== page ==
was asking for on the users group).
> * I dont like the free functions to change the constraints as
> change_lower_bound. I think that it is preferable to have
> specific classes and no typedefs. Classes as bounded can
> define the specific operations for changing the bounds.
I disagree here. This would mean unnecessary duplication of code and I'm
definitely opponent of it.
> * The operators have not always a sens for the application.
> For example,
> constrained<int, is_even> x;
> I would prefer to have a compile error in this particular
> case instead of an exception. It will be quite interesting to
> show how a user can catch this error at compile time and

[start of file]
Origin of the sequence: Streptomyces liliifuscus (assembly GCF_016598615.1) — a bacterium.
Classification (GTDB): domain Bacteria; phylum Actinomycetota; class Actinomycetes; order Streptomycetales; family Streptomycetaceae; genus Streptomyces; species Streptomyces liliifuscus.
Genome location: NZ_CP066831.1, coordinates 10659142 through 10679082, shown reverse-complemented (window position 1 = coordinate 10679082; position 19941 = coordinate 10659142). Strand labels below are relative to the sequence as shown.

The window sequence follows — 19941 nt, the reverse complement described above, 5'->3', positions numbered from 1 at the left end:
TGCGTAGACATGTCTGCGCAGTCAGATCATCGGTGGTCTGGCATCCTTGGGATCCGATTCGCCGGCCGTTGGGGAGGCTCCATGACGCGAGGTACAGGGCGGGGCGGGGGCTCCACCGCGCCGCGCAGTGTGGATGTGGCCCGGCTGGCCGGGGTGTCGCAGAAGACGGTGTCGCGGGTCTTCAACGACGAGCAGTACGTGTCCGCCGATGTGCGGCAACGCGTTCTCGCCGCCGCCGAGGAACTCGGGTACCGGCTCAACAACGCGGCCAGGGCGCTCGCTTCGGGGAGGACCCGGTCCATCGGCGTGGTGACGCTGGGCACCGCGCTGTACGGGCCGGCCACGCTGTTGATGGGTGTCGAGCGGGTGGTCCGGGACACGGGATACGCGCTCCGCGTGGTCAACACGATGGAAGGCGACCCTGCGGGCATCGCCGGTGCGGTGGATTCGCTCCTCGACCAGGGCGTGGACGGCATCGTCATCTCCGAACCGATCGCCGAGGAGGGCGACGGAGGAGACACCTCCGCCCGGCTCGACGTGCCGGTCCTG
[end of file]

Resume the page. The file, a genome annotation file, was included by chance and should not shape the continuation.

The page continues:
> avoid this runtime error.
Passing over presumable complexity of the implementation, this would be quite
inconsistent behaviour. Why "++x" should behave in a different way than "x +=
1"? What if the user wants this to be a runtime error or wants to use the object
in a generic function (wich would contain the "++x" expression, but not
necessarily invoke it)?
> template<typename V , typename C , typename E >
> constrained< V, C, E , with_arithmetic_operators> &
> operator++ (constrained< V, C, E,with_arithmetic_operators> &c)
> the bounded hierarchy should have with_arithmetic_operators.
Then for the even object we should also ban, e.g., *=, although it perfectly
> * constrained must be default constructible. The library
> should provide a mean to specify a default value. E. g.
> constrained<default<int, 1>, is_odd >
I think this is too general utility to belong to this library (it's similar to
value_initialized in Boost.Utility).
> * The default value for excluding the bound is false, which